Stocks flash hopeful sign

Julius Westheimer

February 07, 1991|By Julius Westheimer

By moving sharply higher since mid-January -- a sustained advance could signal a short recession -- the Dow Jones average gained 42 1/2 points yesterday. When Wall Street opened today, the DJ average stood at 2,830.94, up 466 points, or 20 percent, since October's low. Historically, stocks climb steadily about four months before recession ends.

COMMENT DIVIDED: "We expect the Dow to break through 3,000 in 1991."(Smart Money). . . The road-based rally is the strongest in four years. Sentiment, monetary indicators very positive, but there is still economic risk." (Zweig Forecast). . . "Lower interest rates are not enough; recovery from past recessions always included fiscal policy." (Brian Fabbri, chief economist, Midland Montagu). . . "We are in the early stages of a small-cap bull market that started last October." (Kenneth Fisher, Forbes, Feb. 18). . . "The big money is bullish; that's not necessarily bullish." (Frederick Rowe, Jr. Forbes, same issue).

LOCAL LINGO: The Rothschild Co., for managed institutional funds, edged down 3.7 percent in 1990 vs. Standard & Poor's 500 index off 3.1 percent, but since inception (September, 1973), Rothschild is ahead 737 percent vs. S&P index 546 percent gain. The full Rothschild report (phone 539-4660) also shows that since September 1973, 91-day T-bills returned 335 percent, long-term government bonds 361 percent. . . S&P Outlook (Jan. 30), lists T. Rowe Price stock under "Fast-growing cash flow, moderate payout ratio, high return on equity" classification.

LOCAL MAILBAG: Security Trust (Maryland National Bank) will mail a four-page color brochure, "Investment Review: Bear Markets" if you phone investment chief Myron Oppenheimer (244-6590). . . Patrick Larkin, A. G. Edwards & Co., (547-1131) will send his firm's special report: "How to Buy Stocks in a Recession," with specific suggestions. . . Legg Mason (486-8010) has new comments on Baltimore Bancorp ("4th quarter roughly on target"), Hechinger ("earnings estimates lowered") and Loyola Capital ("earnings in line with expectations."). . . Harry B. Gorfine & Co. (539-5474) has a good piece on "The Marriage Penalty."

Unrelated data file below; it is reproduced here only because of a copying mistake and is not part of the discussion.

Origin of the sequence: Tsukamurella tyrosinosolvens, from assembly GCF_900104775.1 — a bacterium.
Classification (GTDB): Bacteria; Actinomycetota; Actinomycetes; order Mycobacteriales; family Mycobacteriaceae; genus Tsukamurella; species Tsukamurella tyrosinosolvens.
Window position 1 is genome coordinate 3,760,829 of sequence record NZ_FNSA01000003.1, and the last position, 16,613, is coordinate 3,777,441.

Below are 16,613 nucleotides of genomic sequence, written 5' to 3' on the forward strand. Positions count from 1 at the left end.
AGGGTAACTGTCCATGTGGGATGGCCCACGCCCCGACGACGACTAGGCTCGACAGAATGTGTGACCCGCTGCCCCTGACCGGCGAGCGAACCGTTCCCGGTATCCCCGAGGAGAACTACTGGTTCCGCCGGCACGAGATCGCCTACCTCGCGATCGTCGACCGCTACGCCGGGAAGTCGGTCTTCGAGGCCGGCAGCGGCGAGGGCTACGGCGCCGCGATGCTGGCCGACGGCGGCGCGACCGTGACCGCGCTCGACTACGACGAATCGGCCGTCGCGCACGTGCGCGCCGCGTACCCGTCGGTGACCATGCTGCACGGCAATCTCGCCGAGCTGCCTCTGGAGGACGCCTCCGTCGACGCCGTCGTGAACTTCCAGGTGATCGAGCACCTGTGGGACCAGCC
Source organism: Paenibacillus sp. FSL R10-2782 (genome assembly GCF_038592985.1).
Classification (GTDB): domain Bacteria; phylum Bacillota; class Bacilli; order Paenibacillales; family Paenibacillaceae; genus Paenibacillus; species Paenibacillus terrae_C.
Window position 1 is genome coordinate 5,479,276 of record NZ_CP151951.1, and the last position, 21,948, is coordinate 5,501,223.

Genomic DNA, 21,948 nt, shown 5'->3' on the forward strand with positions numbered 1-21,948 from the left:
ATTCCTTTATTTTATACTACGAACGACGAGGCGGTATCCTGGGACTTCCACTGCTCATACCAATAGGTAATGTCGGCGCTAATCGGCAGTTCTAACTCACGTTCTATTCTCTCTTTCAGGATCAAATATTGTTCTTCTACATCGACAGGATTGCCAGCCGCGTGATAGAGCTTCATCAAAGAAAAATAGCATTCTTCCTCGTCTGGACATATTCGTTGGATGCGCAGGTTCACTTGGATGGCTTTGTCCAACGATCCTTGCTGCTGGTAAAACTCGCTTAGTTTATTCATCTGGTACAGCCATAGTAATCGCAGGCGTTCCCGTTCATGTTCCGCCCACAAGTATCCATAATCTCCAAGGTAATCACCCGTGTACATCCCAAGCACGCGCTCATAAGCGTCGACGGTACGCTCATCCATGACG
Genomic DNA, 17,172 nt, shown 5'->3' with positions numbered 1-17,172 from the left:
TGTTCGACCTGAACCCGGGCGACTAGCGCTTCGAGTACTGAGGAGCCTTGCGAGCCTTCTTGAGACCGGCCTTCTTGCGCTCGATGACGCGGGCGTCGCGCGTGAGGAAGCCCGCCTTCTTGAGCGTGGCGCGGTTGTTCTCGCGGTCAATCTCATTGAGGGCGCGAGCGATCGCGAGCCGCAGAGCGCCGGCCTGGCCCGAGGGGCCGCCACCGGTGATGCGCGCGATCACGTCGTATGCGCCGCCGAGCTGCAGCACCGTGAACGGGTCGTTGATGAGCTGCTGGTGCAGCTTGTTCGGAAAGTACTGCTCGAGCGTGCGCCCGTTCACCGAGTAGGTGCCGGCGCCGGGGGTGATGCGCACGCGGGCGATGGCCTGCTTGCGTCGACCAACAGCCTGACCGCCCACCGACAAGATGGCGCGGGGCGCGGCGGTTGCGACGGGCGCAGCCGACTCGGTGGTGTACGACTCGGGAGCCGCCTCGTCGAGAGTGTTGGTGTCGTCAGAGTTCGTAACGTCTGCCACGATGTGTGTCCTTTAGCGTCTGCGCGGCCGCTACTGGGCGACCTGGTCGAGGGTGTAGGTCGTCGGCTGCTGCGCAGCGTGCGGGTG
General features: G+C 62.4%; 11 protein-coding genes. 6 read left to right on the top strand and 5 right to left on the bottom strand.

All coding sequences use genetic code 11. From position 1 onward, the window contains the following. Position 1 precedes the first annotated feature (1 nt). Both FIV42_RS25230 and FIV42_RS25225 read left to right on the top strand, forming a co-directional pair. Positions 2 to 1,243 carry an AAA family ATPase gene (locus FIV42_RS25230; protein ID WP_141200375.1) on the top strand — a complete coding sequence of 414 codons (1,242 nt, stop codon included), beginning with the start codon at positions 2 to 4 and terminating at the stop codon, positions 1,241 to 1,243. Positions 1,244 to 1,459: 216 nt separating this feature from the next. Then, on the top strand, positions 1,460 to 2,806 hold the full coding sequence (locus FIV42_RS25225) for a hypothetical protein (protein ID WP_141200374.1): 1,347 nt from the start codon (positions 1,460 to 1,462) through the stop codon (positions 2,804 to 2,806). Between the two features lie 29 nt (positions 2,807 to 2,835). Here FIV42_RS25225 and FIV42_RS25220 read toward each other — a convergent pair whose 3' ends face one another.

LOOKING BACK: Are recessions bad for Wall Street? Here are recession years, followed by S&P 500 stock index percent rise by 12 months after the recession: l957-58: 34.9; 1960-61: 12.9; 1969-70: 7.8; 1973-75: 28.3; 1980: 12.9; 1981-82: 27.9. (Source: Prudential Bache).

FEBRUARY FINDINGS: The Kiplinger Letter (Feb. 1) says the inflation rate could fall to 3 1/2 percent this year, the recession will bottom out this summer and the end of the war will quickly revive consumer confidence. . . Newsletters with top 1990 stock selections, according to Hulbert Financial Digest, were, in order (with percentage gains in parentheses): Your Window on The Future (111); Overpriced Stock Service (36); Medical Technology Stock Letter (32); MPT Review (l5); Fidelity Monitor (13). In 1990, the Dow Jones average dipped about 4 percent.

MIDWINTER MEMOS: Dollar Stretching Ideas advises: "If you have a $75,000, 30-year mortgage at 10 percent, you'll pay interest of $162,000. To save $34,000, add $25 a month to your payments.". . . Highest area insured CD rates, says 100 Highest Yields (Jan. 28) are at Maryland National Bank, Custom Savings, John Hanson Savings, Second National Federal Savings of Salisbury, Loyola Federal Savings & Loan, Eastern Savings Bank, Senator Savings Bank. . . Top tax shelters today, from Tax Hotline: retirement plans, rental real estate, children, mortgage interest, municipal bonds, life insurance, charitable contributions, business of your own. . . "If you are paying 11.5 percent or more on either a fixed-rate or adjustable mortgage, refinancing can save big money. Over the past two months, rates on the average 30-year fixed-rate loan dropped from 10.2 to 9.7 percent." (February Money)

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